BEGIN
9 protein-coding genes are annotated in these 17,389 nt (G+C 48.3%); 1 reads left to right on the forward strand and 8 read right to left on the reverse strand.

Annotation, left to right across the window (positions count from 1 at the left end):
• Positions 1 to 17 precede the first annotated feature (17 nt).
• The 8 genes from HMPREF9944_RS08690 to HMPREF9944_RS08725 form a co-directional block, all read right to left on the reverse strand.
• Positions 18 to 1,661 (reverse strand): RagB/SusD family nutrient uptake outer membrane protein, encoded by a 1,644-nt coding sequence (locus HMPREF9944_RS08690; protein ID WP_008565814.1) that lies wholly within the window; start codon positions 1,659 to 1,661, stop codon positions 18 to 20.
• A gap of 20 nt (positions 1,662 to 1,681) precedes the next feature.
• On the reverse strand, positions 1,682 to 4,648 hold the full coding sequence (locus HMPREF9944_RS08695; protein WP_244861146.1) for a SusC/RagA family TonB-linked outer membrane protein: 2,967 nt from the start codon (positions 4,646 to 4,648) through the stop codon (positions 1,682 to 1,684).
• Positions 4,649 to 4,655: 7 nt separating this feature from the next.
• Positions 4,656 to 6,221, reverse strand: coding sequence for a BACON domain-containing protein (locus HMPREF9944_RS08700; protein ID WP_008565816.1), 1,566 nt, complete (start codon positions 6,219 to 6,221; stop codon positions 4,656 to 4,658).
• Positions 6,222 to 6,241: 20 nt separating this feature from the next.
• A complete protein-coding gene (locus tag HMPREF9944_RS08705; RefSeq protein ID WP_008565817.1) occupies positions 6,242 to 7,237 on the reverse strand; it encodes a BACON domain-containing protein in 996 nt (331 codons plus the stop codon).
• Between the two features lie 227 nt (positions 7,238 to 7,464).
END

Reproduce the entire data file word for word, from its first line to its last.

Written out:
9 protein-coding genes are annotated in these 17,389 nt (G+C 48.3%); 1 reads left to right on the forward strand and 8 read right to left on the reverse strand.

Annotation, left to right across the window (positions count from 1 at the left end):
• Positions 1 to 17 precede the first annotated feature (17 nt).
• The 8 genes from HMPREF9944_RS08690 to HMPREF9944_RS08725 form a co-directional block, all read right to left on the reverse strand.
• Positions 18 to 1,661 (reverse strand): RagB/SusD family nutrient uptake outer membrane protein, encoded by a 1,644-nt coding sequence (locus HMPREF9944_RS08690; protein ID WP_008565814.1) that lies wholly within the window; start codon positions 1,659 to 1,661, stop codon positions 18 to 20.
• A gap of 20 nt (positions 1,662 to 1,681) precedes the next feature.
• On the reverse strand, positions 1,682 to 4,648 hold the full coding sequence (locus HMPREF9944_RS08695; protein WP_244861146.1) for a SusC/RagA family TonB-linked outer membrane protein: 2,967 nt from the start codon (positions 4,646 to 4,648) through the stop codon (positions 1,682 to 1,684).
• Positions 4,649 to 4,655: 7 nt separating this feature from the next.
• Positions 4,656 to 6,221, reverse strand: coding sequence for a BACON domain-containing protein (locus HMPREF9944_RS08700; protein ID WP_008565816.1), 1,566 nt, complete (start codon positions 6,219 to 6,221; stop codon positions 4,656 to 4,658).
• Positions 6,222 to 6,241: 20 nt separating this feature from the next.
• A complete protein-coding gene (locus tag HMPREF9944_RS08705; RefSeq protein ID WP_008565817.1) occupies positions 6,242 to 7,237 on the reverse strand; it encodes a BACON domain-containing protein in 996 nt (331 codons plus the stop codon).
• Between the two features lie 227 nt (positions 7,238 to 7,464).